Meinerz isn’t at that level of appreciation among scouts yet. So he’s just going to keep trying to play through his injury.
“It’s 100 percent cliché,” Meinerz’s agent, Ron Slavin, said, “but it’s completely true: He’s all about football. He’s been training and practicing for this moment, and he’s absolutely making the most of it. He’s not letting [the broken hand] slow him down at all.”
The gut in all its glory
Part of Meinerz’s sudden emergence has been for his on-field look. With his Senior Bowl jersey tucked up underneath his shoulder pads, exposing his glorious gut, Meinerz has taken social media by storm the past few days.
— Mike Renner (@PFF_Mike) January 27, 2021
It’s one thing when DK Metcalf — with his Adonis-like frame — disrobed at a pre-draft meeting with Seattle Seahawks head coach Pete Carroll (who also took off his shirt) during a viral moment a few years ago. It’s quite another when a 320-pound lineman takes the skin-to-win approach.
“I’m working on it,” he joked. “I don’t have the abs. Right now, I’ve got the keg.”
The look is not novel to this week. Former UWW teammate Nate Trewyn said Meinerz adopted the belly-out approach a few years back in practices, keeping it exposed even when the Wisconsin winter reared its ugly head.
“He always liked to ... let the belly breathe,” Trewyn said.
Why Quinn Meinerz can jump from D-III to the NFL
Trewyn certainly can appreciate Meinerz’s rise from the D-III level to the NFL, having spent time the past few years on the rosters of the Los Angeles Rams and Tampa Bay Buccaneers, and having paid close attention — to Meinerz’s belly and his performance — this week.
When they played together with the Warhawks, Trewyn was the center and Meinerz the left guard. The Warhawks averaged nearly 6 rushing yards per attempt, rolled up nearly 42 points per game and finished 13-1, losing only in the national title game to Mary Hardin-Baylor (Texas).
Trewyn isn’t surprised at Meinerz’s rise since then. Meinerz emerged as an NFL prospect during his junior season in 2019 after which scouts gave him mostly later-round draft grades. Now after a strong start at the Senior Bowl, Meinerz is one of the best stories from this year’s game.
“Everyone who knows him knows about his work ethic, and having worked alongside him, I can tell you it’s real,” Trewyn said. “But what’s impressive to me is how well he’s doing at center. It’s hard to go from guard to never playing center and taking your first center reps at the Senior Bowl, going up against the top guys in your class.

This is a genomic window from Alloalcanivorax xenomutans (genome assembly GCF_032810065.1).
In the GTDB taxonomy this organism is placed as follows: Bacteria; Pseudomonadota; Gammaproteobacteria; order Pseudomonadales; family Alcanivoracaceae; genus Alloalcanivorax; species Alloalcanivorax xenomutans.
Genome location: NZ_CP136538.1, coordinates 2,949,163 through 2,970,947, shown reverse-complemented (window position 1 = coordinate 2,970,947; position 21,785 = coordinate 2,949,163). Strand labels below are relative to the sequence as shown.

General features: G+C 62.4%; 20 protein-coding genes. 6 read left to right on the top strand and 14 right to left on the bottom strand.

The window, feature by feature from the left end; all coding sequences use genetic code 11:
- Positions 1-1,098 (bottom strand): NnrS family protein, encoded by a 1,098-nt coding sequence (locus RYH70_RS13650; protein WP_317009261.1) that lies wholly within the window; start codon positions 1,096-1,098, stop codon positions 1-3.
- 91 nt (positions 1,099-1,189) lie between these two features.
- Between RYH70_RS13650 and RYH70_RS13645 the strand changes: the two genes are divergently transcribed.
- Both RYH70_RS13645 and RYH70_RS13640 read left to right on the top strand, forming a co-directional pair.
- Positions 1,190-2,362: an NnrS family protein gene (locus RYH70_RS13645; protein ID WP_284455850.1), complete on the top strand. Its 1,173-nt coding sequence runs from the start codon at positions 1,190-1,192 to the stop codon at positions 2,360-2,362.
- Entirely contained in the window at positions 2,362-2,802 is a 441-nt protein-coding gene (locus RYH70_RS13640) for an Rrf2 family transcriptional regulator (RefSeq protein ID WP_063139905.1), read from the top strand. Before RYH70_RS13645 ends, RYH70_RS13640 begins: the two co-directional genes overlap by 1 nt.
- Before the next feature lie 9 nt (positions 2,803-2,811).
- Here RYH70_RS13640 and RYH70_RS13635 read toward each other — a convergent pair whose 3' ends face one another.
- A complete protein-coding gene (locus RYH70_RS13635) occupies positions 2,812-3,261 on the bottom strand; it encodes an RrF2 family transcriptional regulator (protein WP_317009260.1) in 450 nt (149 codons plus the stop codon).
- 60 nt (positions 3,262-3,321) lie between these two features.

“I can’t tell you how hard that is for most people to make that adjustment. He’s just been phenomenal so far. But then again, knowing him, I am not surprised either.”
This week in Mobile, he’s taken reps at center and guard, and that versatility has paid off.
“Centers try to help get everybody together, being on the same page with all five [offensive linemen],” Meinerz said. “It’s a lot of new things, and very quickly I had to learn it. I put in the time that I had to [prepare for the Senior Bowl], and I wanted to show [the Dolphins’ coaching staff] I could learn things quickly.”
With the combine canceled and many schools preventing outside athletes work out at their pro days because of COVID-related precautions, Meinerz might not receive the same pro-day stage that other 2021 draft prospects will be counting on. It’s possible that he’ll head back to the EXOS training center in Dallas, where he has been prepping for the Senior Bowl, to be tested for combine workouts. And though he won’t put predictions on his testing numbers, Meinerz is expected to post times that are better than those of Marpet, who worked his way into being the 61st pick in the draft — the highest-drafted pick in D-III history.
Can Meinerz beat that? That would be tough considering he didn’t play this past season. But given the work Meinerz has put in, it can’t be ruled out.
It has been a wild few months for the 22-year-old, having left the Whitewater program in October, spending a few months training at the Watt brothers’ (J.J. T.J. and Derek) facility in Milwaukee, working with OL guru Duke Manyweather in Texas in December before landing at the Senior Bowl, which has been his unofficial coming-out party this month.
“I’m just playing football again, doing what I do,” he said.